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Review – Airaa

Film: Airaa

Director: Sarjun K M

Cast: Nayanthara, Kalaiarasan, Yogi Babu, Meera Krishnan, Jeyaprakash and others

Music: Sundaramurthy K S

Cinematography:  Sudarshan Srinivasan

Director Sarjun K M, a feminist director who shot to fame first with his short film ‘Lakshmi’ on YouTube, comes up with yet another ‘female-centric’ film, which is supposed to be a horror flick.

While the makers claim the film to be a horror-drama, it does not have even a single sequence that is fear-inducing.

Like most other feminist filmmakers, the director seems to have been more intent on showcasing women as ‘victims’ in a ‘patriarchal’ society rather than giving the plot of his story some much needed credibility.

Talking of the film’s story,  Yamuna ( Nayanthara) is a ‘strong’ ‘modern’ ’empowered’ woman. She works as a journalist and is in no hurry to get married. Her parents, however, are desperate to get her hitched. So, one fine day, without telling her the real reason, they get her to meet a prospective groom who is from the United States.

Yamuna is such a ‘strong’ woman that her dad literally begs her to be polite to the bridegroom. Of course, the bridegroom in such women-centric films always ends up being an asshole. In this film too, it is no different. He makes a suggestion to her that they should get married for the sake of society and then continue to have affairs as per their wish.

Yamuna tells him that she is not for marriage but that does not mean that she is for having affairs after having tied the knot. She humiliates him to such an extent that anybody with even the smallest amount of self-respect would have walked away from such an alliance. Not our man. He signals his willingness to marry her and communicates his decision to her parents, who, as expected, begin celebrating.

The meeting with this prospective bridegroom irritates Yamuna so much that she acts mean to another girl, Bhavani (Nayanthara again!), while on her way out of the hotel.

Yamuna refuses to wait and keep the doors of the lift open for Bhavani, who is seen hurrying to enter it.  That small unkind act of Yamuna, the director tells us, results in a life-changing or to be more precise, death-inducing development in the life of Bhavani!

Also, the director would have us believe that it is for this reason that Bhavani seeks to take revenge…

Yes, the reason for revenge is shallow.  Well, it’s not just the reason but the entire story itself that is shallow and so far-fetched from reality that it only evokes boredom than interest.

To add to it, there are gaping holes in logic.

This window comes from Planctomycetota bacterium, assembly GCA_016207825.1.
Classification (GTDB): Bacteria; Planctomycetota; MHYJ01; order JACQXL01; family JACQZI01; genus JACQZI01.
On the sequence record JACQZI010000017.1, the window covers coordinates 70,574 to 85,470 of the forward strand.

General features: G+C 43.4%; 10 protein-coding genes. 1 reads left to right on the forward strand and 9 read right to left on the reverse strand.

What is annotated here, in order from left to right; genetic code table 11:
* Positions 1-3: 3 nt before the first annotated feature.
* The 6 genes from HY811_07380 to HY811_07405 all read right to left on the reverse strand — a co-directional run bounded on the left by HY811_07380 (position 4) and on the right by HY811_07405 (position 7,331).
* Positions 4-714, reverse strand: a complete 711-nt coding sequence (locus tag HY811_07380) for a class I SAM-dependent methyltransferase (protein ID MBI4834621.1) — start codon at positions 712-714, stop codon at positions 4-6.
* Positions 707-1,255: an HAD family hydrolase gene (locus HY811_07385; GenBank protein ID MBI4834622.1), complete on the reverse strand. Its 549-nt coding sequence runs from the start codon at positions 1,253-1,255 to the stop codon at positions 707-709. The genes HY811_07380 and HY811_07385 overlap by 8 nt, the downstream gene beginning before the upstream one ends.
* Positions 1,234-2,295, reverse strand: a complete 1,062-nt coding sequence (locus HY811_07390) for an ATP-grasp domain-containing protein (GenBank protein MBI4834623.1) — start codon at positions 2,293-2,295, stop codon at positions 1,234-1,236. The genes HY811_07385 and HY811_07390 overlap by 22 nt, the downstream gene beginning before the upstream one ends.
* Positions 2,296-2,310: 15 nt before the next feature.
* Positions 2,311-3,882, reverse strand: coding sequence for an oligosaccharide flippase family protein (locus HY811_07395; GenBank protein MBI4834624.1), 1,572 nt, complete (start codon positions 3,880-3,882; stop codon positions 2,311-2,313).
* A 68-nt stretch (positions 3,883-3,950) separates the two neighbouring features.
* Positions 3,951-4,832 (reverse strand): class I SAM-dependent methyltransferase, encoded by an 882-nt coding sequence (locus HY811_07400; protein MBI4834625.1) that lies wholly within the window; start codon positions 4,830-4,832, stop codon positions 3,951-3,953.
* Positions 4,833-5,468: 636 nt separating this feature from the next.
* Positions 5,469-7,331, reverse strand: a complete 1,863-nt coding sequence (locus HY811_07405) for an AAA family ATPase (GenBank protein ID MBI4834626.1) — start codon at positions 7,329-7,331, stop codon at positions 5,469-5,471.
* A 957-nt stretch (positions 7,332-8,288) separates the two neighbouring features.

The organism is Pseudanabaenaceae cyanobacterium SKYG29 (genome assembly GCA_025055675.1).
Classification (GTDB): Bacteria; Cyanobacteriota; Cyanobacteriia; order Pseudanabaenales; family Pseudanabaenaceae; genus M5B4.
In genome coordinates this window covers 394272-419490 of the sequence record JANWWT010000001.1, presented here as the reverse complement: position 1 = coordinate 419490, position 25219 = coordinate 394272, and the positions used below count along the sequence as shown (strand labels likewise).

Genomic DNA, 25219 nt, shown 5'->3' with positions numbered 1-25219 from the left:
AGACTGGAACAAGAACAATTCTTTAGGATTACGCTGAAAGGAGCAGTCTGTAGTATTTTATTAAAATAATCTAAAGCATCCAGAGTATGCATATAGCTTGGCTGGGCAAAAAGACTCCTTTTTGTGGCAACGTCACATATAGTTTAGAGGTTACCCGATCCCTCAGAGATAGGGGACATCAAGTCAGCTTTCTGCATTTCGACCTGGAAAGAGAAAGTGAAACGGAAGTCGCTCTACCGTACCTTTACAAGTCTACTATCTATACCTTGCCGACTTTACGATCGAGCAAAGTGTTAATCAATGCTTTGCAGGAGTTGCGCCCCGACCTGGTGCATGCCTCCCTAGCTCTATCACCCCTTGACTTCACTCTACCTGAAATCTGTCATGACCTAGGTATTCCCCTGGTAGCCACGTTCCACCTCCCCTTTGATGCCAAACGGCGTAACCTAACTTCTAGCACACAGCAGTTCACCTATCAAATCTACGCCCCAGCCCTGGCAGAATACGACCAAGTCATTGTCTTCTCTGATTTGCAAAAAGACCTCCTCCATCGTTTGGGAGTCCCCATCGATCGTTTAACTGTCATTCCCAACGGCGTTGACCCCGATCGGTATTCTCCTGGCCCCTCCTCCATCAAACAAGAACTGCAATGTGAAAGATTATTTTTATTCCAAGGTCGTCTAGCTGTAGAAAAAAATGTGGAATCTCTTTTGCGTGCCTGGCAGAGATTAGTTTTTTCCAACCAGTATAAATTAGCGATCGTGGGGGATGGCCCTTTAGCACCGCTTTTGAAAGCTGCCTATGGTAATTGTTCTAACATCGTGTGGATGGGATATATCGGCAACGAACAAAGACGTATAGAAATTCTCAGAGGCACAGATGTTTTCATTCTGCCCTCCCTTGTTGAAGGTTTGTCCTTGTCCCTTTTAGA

For instance, Yamuna, who chooses to silently slip away from her family after they firm up the wedding, writes a leave letter, informing her office that she intends to take leave for two months!!

One is not sure if there is a media house that will entertain such a fancy request!

Then, Yamuna is shown starting a YouTube Channel! Apparently, people who are employed with media houses are expected to sign confidentiality clauses that would invariably prevent them from starting, owning, or working for another media outlet. Yet, Yamuna not only starts a YouTube channel while she is on leave but also goes on to become a star!

Even these can be forgiven. But there are certain parts that can’t.

Consider this. There are random killings happening on different fronts. You don’t know anything about the people being killed or why they are being killed. We are eventually told that eight people have been killed and are hurriedly given reasons for some of their deaths.

That these reasons are as shallow as the one for which Bhavani is looking to kill Yamuna is another matter.

What is more significant is that the reason for Bhavani killing certain people is never revealed at all!

For instance, Yamuna’s grandmother, who is attacked by Bhavani’s spirit, dies. You don’t really understand what the old woman did to Bhavani to earn her ire!

One could really go on like this but then, you get the point, right?

It’s slipshod work and it is evident from start to finish. It’s a shallow story and one gets the impression by the end of the first half that the director has no clue as to how to take this story forward.

The second half is so rushed and so flimsy that it looks like the director has hurriedly put together some elements that he believes will win him brownie points from the public.

Apparently, he seems to be under the impression that male bashing and showcasing atrocities against women alone will eventually make his film an enjoyable affair.

Alas! Sadly, that isn’t the case and the movie simply fails to make the cut.

Nayanthara as Bhavani and Kalaiyarasan as Amudhan do a neat job of their roles. Yogi Babu as Mani is the only relief in the film. His parts make the film bearable which otherwise is as irrelevant as a dodo in this day and age.

Cinematographer Sudarshan Srinivasan deserves a pat on the back for his fine camera work. His aerial shots showing the green fields when Nayanthara makes her way to her granny’s house in particular deserve special mention.

Other than his work, there isn’t much that the crew can be congratulated for.

In short, Airaa isn’t an edge of the seat thriller.

It is a below par film that is bound to leave you bored and disinterested.

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